Baby Sharks Invade L.A. Beaches, & That's a Good Thing
U.S. Fish & Wildlife
Baby sharks have invaded the beaches of Los Angeles, and they're sticking around.
No need to panic: They're not too aggressive. They're just learning how to hunt. Surfers remind them of seals, which would be bad if the creatures were adults, but which is not so bad when they're younger because they're afraid of larger mammals. They mostly munch on stingrays.
The real danger here?
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That we could be harassing these months-old shark babies, which are protected under California law.
Traci Larinto, senior environmental specialist with the California Department of Fish and Wildlife, reminded us, after video of baby sharks turned up over the weekend, that it's illegal to chase these fish down because they're candidates for state endangered species status.
People convicted of badgering the sharks could be on the line for thousands of dollars in fines and even jail time. A trio of baby sharks, one about 10 feet long, was spotted off Manhattan Beach's El Porto over the weekend.
"We're just concerned that there are people who appear to be going out and looking for white sharks," Larinto said. "We prefer they just leave them alone. I would imagine wardens are aware of it and are stepping up patrols out there."
The sharks we're seeing along the beaches of the Santa Monica Bay "were just born this year," she said.
Capt. Kyle Daniels of the L.A. County Lifeguard Division told us previously that while there might have been two shark sightings a year in the past, this year has seen an average of two reporting sightings per day.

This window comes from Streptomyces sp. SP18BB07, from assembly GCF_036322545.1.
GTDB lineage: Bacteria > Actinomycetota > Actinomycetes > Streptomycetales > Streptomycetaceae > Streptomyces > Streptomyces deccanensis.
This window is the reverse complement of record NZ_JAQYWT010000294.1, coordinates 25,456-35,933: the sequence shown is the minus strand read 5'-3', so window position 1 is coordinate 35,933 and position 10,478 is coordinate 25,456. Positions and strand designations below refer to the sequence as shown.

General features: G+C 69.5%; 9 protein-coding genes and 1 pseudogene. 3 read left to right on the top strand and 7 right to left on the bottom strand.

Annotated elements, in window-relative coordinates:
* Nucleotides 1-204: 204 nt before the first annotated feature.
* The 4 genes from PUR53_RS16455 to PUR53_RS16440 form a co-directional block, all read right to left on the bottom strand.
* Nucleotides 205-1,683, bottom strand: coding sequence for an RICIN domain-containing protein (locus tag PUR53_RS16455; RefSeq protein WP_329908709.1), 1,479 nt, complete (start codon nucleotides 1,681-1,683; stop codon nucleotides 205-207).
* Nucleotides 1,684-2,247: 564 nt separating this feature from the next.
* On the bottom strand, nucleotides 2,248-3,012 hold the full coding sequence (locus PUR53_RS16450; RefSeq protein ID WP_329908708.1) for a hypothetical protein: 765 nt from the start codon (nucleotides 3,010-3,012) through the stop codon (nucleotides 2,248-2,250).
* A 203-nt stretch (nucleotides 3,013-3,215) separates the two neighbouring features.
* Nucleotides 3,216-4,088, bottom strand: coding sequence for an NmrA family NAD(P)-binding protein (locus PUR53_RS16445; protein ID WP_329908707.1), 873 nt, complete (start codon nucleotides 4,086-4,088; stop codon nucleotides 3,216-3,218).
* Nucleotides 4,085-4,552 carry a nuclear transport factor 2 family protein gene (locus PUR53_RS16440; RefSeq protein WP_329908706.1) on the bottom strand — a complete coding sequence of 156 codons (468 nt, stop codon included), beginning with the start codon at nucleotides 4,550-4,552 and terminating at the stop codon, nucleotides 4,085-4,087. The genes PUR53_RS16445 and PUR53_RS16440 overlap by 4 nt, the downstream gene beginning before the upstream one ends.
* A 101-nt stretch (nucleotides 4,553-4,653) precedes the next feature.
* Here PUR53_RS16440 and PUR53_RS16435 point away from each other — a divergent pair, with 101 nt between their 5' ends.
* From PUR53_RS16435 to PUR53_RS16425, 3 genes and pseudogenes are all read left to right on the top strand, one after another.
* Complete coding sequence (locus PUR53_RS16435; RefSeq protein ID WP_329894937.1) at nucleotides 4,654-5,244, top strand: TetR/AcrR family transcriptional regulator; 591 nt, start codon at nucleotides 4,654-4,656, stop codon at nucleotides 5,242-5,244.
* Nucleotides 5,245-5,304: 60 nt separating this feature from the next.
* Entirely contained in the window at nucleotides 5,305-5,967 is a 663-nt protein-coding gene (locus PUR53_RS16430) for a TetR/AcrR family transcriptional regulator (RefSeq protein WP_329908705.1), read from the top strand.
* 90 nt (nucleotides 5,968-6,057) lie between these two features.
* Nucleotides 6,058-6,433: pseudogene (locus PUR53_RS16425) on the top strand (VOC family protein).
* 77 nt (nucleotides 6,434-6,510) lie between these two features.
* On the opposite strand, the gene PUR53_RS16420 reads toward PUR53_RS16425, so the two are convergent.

Marine biologist Chris Lowe, head of Cal State Long Beach's Sharklab, is perhaps the area's foremost shark expert.
He has these theories about the increased sightings:
-The water has been warmer this year. It's about 63 degrees right now, which is springlike for the cold Pacific. The baby sharks, he thinks, follow the warmth south to Mexico each year. They're sticking around past summer longer than normal. The local sightings, he says, have happened in "warm patches" of water.
Larinto of state Fish and Wildlife concurs, saying Santa Monica Bay is a "pupping area" for the babies. "A lot more activity is occurring toward the end of the season," she said.
Baja has winter water temps like our summer water temps. We think they follow a temperature gradient.
-Limits on fishing great whites enacted in 1994 -- for example, they must be thrown back if caught within three miles of shore -- have increased their population. Lowe:
Sharks are coming back. They were negatively impacted by coastal gillnetting, which peaked in the mid-'80s. For the last 10 or 15 years the numbers of these young white sharks occurring along our coast seems to be increasing.
-A vastly cleaner Santa Monica Bay has brought them into our waters. The professor:
The ocean might be getting better. If you look at how far Santa Monica Bay has come since the '70s it's remarkable.
-The water has been warm and clear this fall, and people can actually see the sharks. (Which brings up the scary notion that they've been there all along, in murky waters).
"We've had good conditions and it's relatively calm, so it's easier to see," Lowe says.
He believes the sharks will move south with the first juicy west swell of winter, which could cause upwelling and colder water at our beaches.
So should we be afraid? Not really. Lowe argues that "humans aren't on the list" of things baby sharks like to eat. The babies are generally afraid of sea lions, sharks' usual prey, he said. Surfers in black wetsuits are said to be targets of bigger sharks because they resemble sea lions.
"These young sharks are probably scared," Lowe says. "Anything as large as themselves they're going to avoid."
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